On these frigid days, it helps to think about a place like Antarctica, which was recently determined to be without a doubt the coldest place on Earth (as if anyone was really surprised?). But it's also home to unique historic monuments befitting the treacherous environment that include 100-year-old huts, industrial tractors, and even one nuclear power plant—but, often, they're literally just a pile of rocks. Read More >>

Resupplying The Concordia Base Through the Art of Polar Logistics

This is what trainspotting looks like in the largest, coldest desert in the world, where temperatures reach –80°C and the nearest human beings are over nearly 400 miles away. Read More >>

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Antarctica Looks Like a Mystical Land Shrouded in Lenticular Cloud

This might look like result of some pro-level CGI, or perhaps even a glimpse into your imagination, but in fact it's a photograph taken in Antarctica just this last week. Read More >>

Walking to the South Pole (and Returning Alive)

Endurance athlete, polar explorer, and motivational speaker Ben Saunders is on his way to Antarctica. Recreating Robert Scott's heroic but ultimately doomed "Terra Nova" expedition from 1910-1912, Saunders has launched his own Scott Expedition to reach the South Pole on foot—and, more importantly, to walk back to the coast alive. If successful, this will make him and his co-traveler, Tarka L'Herpiniere, the first human beings ever to have done so. Read More >>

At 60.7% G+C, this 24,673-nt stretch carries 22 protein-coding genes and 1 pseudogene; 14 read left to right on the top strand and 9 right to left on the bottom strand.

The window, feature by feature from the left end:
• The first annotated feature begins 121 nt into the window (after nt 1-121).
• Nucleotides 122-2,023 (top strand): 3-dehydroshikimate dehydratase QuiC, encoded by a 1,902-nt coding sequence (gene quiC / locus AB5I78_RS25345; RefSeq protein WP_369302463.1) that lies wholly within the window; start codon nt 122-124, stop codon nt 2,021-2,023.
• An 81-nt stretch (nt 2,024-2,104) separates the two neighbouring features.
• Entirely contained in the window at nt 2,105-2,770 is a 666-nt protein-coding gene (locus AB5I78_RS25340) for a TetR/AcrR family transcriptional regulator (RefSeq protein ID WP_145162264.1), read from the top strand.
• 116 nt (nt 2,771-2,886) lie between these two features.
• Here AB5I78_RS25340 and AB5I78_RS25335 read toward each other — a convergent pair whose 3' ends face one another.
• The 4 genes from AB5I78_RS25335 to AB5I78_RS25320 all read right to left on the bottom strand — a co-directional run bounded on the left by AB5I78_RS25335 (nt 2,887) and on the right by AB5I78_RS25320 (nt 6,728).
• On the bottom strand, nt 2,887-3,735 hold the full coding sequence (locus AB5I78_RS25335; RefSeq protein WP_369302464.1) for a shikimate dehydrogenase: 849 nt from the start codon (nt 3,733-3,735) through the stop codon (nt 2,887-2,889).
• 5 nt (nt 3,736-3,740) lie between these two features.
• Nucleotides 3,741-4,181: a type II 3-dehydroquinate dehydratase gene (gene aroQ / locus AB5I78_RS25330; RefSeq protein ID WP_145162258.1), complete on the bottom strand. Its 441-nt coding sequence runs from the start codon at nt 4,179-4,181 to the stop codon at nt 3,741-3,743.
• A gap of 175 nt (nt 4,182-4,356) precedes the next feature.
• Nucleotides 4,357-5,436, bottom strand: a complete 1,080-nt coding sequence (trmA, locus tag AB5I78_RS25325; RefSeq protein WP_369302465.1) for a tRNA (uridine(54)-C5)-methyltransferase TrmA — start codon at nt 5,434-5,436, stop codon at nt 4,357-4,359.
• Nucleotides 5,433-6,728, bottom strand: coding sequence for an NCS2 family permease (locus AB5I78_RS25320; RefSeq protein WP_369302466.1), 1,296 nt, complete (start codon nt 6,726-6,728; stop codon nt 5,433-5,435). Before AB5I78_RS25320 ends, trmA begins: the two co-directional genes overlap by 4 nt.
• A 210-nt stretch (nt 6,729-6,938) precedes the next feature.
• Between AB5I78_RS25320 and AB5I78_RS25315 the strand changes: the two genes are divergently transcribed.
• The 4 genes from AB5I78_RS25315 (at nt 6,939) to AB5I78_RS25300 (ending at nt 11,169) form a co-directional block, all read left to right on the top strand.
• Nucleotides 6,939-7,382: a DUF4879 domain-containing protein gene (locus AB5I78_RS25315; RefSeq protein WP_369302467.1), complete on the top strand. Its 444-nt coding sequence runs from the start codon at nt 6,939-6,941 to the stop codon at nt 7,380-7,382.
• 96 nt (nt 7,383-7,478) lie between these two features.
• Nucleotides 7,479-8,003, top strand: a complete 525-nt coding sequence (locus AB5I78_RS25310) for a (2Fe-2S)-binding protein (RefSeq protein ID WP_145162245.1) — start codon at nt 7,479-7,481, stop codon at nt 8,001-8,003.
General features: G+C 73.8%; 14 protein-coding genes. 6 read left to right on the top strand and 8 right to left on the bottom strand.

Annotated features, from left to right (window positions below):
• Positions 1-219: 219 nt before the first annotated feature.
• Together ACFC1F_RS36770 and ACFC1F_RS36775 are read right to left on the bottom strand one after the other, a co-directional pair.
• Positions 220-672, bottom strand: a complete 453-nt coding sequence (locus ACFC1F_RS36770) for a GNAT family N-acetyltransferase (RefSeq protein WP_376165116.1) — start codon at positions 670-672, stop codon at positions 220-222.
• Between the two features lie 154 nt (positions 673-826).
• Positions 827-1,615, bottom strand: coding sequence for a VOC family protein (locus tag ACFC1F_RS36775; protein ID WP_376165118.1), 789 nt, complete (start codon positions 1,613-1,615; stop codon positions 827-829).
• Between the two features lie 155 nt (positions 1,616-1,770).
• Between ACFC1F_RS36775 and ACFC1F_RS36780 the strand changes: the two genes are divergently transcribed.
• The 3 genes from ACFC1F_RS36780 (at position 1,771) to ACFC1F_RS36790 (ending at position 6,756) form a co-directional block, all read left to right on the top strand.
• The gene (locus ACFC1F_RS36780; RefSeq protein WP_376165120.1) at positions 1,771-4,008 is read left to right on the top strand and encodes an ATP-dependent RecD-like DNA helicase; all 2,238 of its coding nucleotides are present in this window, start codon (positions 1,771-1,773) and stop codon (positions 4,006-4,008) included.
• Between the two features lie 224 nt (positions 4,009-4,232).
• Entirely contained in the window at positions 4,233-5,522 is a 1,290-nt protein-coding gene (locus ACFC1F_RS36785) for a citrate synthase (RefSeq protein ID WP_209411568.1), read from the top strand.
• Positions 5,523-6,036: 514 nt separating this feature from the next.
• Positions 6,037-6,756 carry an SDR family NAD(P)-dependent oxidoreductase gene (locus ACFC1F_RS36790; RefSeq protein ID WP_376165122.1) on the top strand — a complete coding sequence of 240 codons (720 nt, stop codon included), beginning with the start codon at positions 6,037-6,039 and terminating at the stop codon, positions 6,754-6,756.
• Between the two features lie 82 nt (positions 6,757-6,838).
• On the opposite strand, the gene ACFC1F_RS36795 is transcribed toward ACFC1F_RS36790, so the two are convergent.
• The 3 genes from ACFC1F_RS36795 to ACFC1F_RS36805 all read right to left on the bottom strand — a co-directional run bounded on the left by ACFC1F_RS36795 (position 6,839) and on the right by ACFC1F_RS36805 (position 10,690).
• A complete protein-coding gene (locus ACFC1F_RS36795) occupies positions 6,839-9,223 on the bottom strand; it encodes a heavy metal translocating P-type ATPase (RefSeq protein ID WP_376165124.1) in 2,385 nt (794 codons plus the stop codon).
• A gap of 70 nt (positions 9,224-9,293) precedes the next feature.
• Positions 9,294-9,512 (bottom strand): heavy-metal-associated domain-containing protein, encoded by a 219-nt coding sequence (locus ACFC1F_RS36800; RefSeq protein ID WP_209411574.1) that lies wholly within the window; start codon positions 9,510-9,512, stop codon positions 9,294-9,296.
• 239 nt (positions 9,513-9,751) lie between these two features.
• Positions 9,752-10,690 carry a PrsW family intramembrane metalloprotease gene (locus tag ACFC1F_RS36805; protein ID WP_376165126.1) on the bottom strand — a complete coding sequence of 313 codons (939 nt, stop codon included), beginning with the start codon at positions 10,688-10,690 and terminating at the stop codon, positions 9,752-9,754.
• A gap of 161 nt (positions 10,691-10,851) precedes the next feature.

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What It's Like to Spend a Year in the Beautiful Wastes of Antarctica

Antarctica is an isolated, frigid desert of ice and snow. It's practically another planet. And it can be staggeringly beautiful. Ian Hey did something most of us would never dream of and spent a year there. This is what it was like. Read More >>

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The First Antarctic Sunrise After Months of Night is Breathtaking

The sun just rose in Antarctica. And that's kind of a big deal after a whopping three months of night. It's beautiful, sure, but it must also be a huge relief. Read More >>

A Rare Glimpse Inside the Research Stations at the End of the World

What does it take to build a habitable structure at the bottom of the world? Quite a bit of technology, for starters. The climate of the extreme south and north poles is unlike any other. Unstable ice, immense snowfall and incredibly low temperatures can—literally, in at least one case—chew up and spit out entire buildings. Not these, though. Read More >>

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Battery-Powered Yeti Guides Antarctic Explorers Past Concealed Crevasses

Moving people and supplies across the Great White South is treacherous, difficult, and expensive with logistical costs constituting as much as 90 per cent of an expedition's budget — about £100,000 a trip on average. And that's assuming the convoy isn't swallowed by an ice crevasse en route. But a new radar-equipped rover could help the National Science Foundation save lives and millions of pounds a year. Read More >>